Photographer's Note

In an earlier image I uploaded, Straits of Gibraltar, I was standing 430m (1400 ft) below this point, admiring the Atlas Mountains in Morocco. Having taken a cable car to the "Top of the Rock," in the present photo I could see the Barbary Apes who had declared squatters' rights. I could also gaze off to the left and make out the city and harbor, and on the right, the shear drop and the beach. I could also hear the howling winds... and actually see the mist and clouds forming.

As air rushes upwards along the steeper sides of a mountain, it cools rapidly and condensation begins to take place around particles of dust suspended in the air. This is the simple explanation of physicists for the formation of clouds hanging above peaks of mountains, as well as the thick fog seen here.

Cloud Chamber. Charles Thomson Rees Wilson (1869–1959), a Scottish physicist, is credited with inventing the cloud chamber. Inspired in seeing clouds hovering around mountain tops of the while working on the summit of Ben Nevis in 1894, he began to develop expansion chambers for studying cloud formation and optical phenomena in moist air. He pursued the application of this discovery and perfected the first cloud chamber in 1911. In Wilson's original chamber the air inside the sealed device was saturated with water vapor, then a diaphragm was used to expand the air inside the chamber (adiabatic expansion). This cools the air and water vapor starts to condense. When an ionizing particle passes through the chamber, water vapor condenses on the resulting ions and the trail of the particle becomes visible in the vapor cloud. Cosmic radiation was first observed using Professor Wilson's invention, earning for Wilson the 1927 Nobel Prize in Physics for his work.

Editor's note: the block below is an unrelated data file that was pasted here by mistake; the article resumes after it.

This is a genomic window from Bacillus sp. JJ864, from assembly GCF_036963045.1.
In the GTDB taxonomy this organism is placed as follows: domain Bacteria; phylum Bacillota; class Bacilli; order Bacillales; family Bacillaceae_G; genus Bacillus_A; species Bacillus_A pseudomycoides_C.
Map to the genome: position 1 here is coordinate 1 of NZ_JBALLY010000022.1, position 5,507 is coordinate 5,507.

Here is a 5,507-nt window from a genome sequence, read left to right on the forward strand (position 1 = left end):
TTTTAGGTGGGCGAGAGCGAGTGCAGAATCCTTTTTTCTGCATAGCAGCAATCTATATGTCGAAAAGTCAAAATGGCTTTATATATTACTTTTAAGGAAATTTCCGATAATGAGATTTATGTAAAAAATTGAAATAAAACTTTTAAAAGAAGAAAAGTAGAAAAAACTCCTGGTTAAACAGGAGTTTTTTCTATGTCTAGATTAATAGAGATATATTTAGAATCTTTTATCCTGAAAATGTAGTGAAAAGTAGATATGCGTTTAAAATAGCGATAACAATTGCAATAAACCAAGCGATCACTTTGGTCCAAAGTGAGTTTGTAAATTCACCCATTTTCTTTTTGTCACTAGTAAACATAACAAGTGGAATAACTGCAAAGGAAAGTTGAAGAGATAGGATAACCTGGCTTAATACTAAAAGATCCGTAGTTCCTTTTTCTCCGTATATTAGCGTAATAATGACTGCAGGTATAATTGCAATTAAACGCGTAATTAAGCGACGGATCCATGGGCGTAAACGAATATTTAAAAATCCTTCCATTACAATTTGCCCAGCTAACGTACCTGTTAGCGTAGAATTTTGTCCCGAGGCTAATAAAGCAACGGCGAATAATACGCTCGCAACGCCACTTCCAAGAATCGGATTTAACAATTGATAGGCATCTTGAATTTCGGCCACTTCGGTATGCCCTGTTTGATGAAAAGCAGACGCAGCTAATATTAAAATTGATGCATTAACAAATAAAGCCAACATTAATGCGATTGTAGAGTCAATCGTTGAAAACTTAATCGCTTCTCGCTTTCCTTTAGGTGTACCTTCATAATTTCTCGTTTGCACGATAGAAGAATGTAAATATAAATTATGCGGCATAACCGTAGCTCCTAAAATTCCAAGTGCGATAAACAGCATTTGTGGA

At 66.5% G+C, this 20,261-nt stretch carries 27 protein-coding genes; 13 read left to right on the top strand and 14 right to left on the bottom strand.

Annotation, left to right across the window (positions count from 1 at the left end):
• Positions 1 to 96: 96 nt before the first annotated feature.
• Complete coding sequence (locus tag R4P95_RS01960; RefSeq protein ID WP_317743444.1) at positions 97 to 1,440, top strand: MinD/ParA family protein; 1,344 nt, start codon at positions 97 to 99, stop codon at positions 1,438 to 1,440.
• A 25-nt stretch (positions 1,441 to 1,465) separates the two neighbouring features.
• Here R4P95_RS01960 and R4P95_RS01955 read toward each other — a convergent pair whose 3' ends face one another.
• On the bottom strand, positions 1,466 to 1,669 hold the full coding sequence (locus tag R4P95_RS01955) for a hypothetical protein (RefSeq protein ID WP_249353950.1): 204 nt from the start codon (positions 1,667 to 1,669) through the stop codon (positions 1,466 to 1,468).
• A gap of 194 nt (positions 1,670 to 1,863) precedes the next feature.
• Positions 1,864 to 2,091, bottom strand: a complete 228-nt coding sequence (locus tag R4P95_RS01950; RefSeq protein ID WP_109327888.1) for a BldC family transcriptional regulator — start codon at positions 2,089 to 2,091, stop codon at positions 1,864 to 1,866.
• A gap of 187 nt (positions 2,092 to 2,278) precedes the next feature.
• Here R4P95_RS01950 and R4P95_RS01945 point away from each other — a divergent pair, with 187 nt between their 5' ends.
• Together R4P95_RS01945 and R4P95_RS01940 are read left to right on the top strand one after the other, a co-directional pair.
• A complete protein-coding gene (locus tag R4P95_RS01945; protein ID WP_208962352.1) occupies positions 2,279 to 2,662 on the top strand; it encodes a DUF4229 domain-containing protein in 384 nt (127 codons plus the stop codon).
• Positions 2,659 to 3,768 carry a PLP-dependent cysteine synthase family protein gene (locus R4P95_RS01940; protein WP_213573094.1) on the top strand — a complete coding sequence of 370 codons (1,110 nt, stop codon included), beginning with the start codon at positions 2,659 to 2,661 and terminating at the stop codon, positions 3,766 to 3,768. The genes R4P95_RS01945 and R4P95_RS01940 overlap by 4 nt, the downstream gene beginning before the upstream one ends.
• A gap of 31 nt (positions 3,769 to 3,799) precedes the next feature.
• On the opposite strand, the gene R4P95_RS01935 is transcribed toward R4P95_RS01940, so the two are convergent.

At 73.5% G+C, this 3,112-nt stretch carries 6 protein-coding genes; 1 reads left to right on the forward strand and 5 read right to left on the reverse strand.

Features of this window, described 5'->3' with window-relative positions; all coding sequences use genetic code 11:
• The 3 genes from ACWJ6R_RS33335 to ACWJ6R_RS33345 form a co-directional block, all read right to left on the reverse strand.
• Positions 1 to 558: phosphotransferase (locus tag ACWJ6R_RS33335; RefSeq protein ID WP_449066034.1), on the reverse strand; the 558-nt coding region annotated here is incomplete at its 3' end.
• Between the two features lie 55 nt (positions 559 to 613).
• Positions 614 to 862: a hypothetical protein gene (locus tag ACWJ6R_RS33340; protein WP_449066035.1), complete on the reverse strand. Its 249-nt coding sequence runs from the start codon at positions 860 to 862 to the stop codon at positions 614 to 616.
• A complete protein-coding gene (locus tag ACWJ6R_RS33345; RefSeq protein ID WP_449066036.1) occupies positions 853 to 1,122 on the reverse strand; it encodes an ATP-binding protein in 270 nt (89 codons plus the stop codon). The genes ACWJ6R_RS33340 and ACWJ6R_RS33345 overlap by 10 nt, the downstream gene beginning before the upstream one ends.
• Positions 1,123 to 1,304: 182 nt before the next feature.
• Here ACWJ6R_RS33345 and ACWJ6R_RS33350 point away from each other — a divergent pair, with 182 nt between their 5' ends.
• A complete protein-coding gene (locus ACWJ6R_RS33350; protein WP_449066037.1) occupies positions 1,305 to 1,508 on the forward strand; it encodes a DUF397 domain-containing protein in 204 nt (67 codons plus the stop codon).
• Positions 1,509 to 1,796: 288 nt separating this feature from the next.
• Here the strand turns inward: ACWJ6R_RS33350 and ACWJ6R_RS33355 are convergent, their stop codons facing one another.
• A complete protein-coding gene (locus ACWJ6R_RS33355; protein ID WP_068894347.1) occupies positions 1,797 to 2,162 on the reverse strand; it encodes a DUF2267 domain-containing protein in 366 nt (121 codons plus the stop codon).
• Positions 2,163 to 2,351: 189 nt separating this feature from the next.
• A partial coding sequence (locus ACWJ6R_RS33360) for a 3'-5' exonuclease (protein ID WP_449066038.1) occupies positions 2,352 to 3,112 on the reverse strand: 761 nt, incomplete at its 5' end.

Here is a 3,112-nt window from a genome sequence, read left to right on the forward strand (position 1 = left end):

The frame I designed for the photo is meant to resemble a beveled white (cardboard) mat, with by a thin aluminum around it. Whenever I frame a photograph at home, that is the type of frame I use — simple, minimalistic and protective. In an earlier photo Top of the Rock I, I had employed a similar frame.

An unusually good photo of the Rock of Gibraltar on a clear day was posted by Paul VDV, Solid as a Rock. To get a sense of the topography, our photos could be viewed together.

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Additional Photos by Bulent Atalay (batalay) Gold Star Critiquer/Gold Star Workshop Editor/Gold Note Writer [C: 6809 W: 476 N: 12169] (41257)
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